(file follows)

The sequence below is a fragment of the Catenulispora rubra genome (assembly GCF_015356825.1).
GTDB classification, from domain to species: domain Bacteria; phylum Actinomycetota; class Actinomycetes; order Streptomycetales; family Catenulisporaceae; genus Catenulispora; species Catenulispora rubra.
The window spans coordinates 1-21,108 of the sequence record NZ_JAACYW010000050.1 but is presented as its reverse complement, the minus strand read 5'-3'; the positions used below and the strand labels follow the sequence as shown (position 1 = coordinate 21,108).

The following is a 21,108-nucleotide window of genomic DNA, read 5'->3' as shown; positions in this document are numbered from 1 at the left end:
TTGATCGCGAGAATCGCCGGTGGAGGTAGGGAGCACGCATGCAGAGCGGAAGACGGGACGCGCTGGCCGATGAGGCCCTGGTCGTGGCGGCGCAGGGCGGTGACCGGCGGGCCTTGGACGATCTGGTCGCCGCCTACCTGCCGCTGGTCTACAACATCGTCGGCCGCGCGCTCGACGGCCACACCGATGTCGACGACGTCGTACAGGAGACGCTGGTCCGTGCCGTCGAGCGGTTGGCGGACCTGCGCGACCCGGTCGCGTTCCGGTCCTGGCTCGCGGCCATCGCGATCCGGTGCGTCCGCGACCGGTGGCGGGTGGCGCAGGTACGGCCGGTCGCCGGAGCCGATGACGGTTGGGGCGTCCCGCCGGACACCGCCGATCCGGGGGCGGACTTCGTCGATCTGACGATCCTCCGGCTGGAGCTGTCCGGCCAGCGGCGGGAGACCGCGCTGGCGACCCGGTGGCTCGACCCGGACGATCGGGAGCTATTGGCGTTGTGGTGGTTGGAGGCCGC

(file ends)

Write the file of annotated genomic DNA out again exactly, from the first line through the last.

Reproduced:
The sequence below is a fragment of the Catenulispora rubra genome (assembly GCF_015356825.1).
GTDB classification, from domain to species: domain Bacteria; phylum Actinomycetota; class Actinomycetes; order Streptomycetales; family Catenulisporaceae; genus Catenulispora; species Catenulispora rubra.
The window spans coordinates 1-21,108 of the sequence record NZ_JAACYW010000050.1 but is presented as its reverse complement, the minus strand read 5'-3'; the positions used below and the strand labels follow the sequence as shown (position 1 = coordinate 21,108).

The following is a 21,108-nucleotide window of genomic DNA, read 5'->3' as shown; positions in this document are numbered from 1 at the left end:
TTGATCGCGAGAATCGCCGGTGGAGGTAGGGAGCACGCATGCAGAGCGGAAGACGGGACGCGCTGGCCGATGAGGCCCTGGTCGTGGCGGCGCAGGGCGGTGACCGGCGGGCCTTGGACGATCTGGTCGCCGCCTACCTGCCGCTGGTCTACAACATCGTCGGCCGCGCGCTCGACGGCCACACCGATGTCGACGACGTCGTACAGGAGACGCTGGTCCGTGCCGTCGAGCGGTTGGCGGACCTGCGCGACCCGGTCGCGTTCCGGTCCTGGCTCGCGGCCATCGCGATCCGGTGCGTCCGCGACCGGTGGCGGGTGGCGCAGGTACGGCCGGTCGCCGGAGCCGATGACGGTTGGGGCGTCCCGCCGGACACCGCCGATCCGGGGGCGGACTTCGTCGATCTGACGATCCTCCGGCTGGAGCTGTCCGGCCAGCGGCGGGAGACCGCGCTGGCGACCCGGTGGCTCGACCCGGACGATCGGGAGCTATTGGCGTTGTGGTGGTTGGAGGCCGC